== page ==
I think there is a huge opportunity for artificial intelligence in DevOps and beyond as well. When we look at methodologies such as DevOps, they’re really designed to optimize for certain types of behavior and outcomes. And there’s methodologies designed to mitigate against the kind of negative behaviors and negative results that you typically tend to see when people collaborate together in a perfect way. But still, inside those methodologies there’s lots and lots of details. How people write code and how people file issues and submit pull requests and how people write and run tests – there’s all these different components that fit into that. I think AI shows huge promise for essentially being a virtual agent that is able to look at some of those actions and to help guide that collaboration in the right kind of direction.

As an example, a lot of companies and projects deal with the problem of bug triage. People file loads and loads of issues not just for problems but also for feature develop or things they’d like to see. And then you really need to triage those issues to make sure the right resources get assigned to them. AI could arguably be looking at those issues and do that triaging on your behalf and then to be able to resource it sufficiently or at least put it in the hands of the right kind of people. There’s huge promise for how AI can, not necessarily replace humans, but to augment humans with the right kind of information, with the right kind of decision making to optimize how that collaboration works. And there’s not a lot of that in place right now and that’s where I think there’s going to be a huge opportunity in the future.

What would you say to those executives who believe DevOps is just reinventing the wheel of Agile, CI, CD, etc?

That’s a great question. And I wouldn’t blame an executive for thinking, “This is just reinventing the wheel.” My view is there’s lots of different ways of working. There’s Agile, there’s DevOps, there’s objective key results, there’s Scrum and things like continuous integration and deployment, etc. And what I would recommend is to look at all these different things that are available that you hear from your colleagues and friends or associates in the industry, to understand them at a high level and to see what you think is going to offer value to your particular company. No single one of these is going to be perfect. No single one of these is going to be a silver bullet. It’s best to look at them and see what resonates most with you. The thing I think is neat about DevOps specifically, though, is while it’s not a specific platform, it is a fairly consistent methodology and process that has shown pretty consistent results. I think it’s a great place to start and I don’t think it’s necessarily the reinvention of the wheel. I think it just fills in a big chunk of the puzzle. But there are other bits of that puzzle that will still be missing that you’ll want to glue in there as well. That would be my take.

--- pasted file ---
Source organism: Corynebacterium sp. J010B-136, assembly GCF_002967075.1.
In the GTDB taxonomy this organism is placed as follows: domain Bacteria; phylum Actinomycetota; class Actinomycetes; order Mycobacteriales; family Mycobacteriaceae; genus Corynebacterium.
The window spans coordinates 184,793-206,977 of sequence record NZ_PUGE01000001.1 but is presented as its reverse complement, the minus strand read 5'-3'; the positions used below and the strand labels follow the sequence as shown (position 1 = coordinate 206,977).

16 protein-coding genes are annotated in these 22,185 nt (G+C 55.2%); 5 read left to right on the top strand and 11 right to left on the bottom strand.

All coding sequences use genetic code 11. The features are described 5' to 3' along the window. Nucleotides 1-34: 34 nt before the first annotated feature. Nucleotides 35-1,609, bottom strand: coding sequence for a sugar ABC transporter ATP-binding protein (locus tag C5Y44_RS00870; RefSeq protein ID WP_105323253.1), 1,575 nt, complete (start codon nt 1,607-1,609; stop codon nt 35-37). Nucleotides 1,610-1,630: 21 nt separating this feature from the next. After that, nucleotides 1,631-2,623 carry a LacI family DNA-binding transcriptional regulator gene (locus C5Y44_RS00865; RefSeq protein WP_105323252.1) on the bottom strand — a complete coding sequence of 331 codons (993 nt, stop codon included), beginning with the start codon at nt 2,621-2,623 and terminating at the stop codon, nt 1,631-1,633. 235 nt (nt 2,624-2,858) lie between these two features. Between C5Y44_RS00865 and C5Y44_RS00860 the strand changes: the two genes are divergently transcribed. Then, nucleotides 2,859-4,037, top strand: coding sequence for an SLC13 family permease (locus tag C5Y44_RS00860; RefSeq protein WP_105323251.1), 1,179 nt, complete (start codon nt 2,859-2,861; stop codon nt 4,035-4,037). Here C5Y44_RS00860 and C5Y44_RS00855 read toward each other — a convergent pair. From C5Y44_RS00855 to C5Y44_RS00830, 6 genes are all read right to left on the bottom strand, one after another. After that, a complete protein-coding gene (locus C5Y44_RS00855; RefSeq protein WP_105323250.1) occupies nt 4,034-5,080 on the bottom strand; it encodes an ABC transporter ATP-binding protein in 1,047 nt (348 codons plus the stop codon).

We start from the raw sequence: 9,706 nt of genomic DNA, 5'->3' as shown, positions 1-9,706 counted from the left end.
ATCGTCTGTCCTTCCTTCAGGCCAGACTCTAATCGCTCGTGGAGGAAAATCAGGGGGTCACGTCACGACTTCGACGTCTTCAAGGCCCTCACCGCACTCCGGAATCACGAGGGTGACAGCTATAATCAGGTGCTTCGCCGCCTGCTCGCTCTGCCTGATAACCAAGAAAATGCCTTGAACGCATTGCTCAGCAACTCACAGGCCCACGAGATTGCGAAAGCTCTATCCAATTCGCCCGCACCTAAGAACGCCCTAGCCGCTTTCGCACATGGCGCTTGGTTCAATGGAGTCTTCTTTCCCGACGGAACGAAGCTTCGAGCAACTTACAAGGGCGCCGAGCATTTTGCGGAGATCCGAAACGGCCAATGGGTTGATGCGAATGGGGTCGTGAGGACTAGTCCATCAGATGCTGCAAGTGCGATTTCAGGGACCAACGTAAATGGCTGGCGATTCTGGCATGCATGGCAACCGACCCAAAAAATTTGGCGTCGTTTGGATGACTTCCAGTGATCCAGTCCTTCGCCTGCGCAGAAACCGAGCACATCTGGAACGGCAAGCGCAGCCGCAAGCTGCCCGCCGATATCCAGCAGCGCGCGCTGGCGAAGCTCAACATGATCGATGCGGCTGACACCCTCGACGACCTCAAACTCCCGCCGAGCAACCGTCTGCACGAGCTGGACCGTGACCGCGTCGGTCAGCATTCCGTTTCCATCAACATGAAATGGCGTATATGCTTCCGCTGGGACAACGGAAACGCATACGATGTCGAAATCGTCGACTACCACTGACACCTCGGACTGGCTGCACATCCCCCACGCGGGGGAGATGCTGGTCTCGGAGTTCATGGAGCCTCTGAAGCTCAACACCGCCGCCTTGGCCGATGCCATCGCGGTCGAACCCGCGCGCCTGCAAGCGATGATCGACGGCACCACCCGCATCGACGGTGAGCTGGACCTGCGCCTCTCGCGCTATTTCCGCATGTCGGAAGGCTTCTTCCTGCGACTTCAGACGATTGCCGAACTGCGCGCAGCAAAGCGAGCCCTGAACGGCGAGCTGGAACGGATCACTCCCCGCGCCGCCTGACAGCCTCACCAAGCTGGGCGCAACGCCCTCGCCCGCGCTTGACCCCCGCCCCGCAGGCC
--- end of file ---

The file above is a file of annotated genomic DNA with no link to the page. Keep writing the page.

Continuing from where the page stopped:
What is the downside to implementing DevOps? Where do companies get it wrong?

I think there are two main mistakes that a lot of companies make here. The first thing is they build this big, comprehensive machine that they expect people to move to. It’s almost like the philosophy here is we need to move from this one thing to this new thing, DevOps, so why don’t we just rip off the Band-Aid, build the new machine that we’re all going to be using, and then we’re done. Yeah, there will be some bickering and complaining at first but it will pass. I think that’s a mistake and one of the main reasons why that’s a mistake is it doesn’t provide an opportunity for your audience to actually feed into the design of the thing that you’re building. No matter how smart the people are who are going to be leading this transition to DevOps, they will become smarter when they learn from the audience that’s going to be consuming it. That’s one of the reasons I always recommend having a cadence around this. Let’s say it’s two months. You say, “At the beginning of a two-month period, we’re going to do these things. We’re going to put these pieces in places – this infrastructure, this tooling, this workflow, this training, this outreach, whatever it might be. We’ll do that for two months and learn from what we did and then we’ll use those learnings to inspire what we do for the next two months. And then you iterate, you iterate, you iterate.

The other mistake that a lot of companies make in this area is they force it onto people. They build this big machine and they say, “That’s now how it works.” And that’s just not how people’s brains work. People typically need time to adapt and adjust. If you go through that iterative process where people can play a role in that, where they feel like they’re playing a functional component in how this new methodology is going to be brought into the company, not only is it easy for them to make that transition but they actually feel a level of ownership in that transition. There’s all kinds of behavioral economics and psychology that backs that up. So if you’re view is, “Let’s build it and they will come,” I would build some of it and invite some of them to come along and I think you’ll get better results.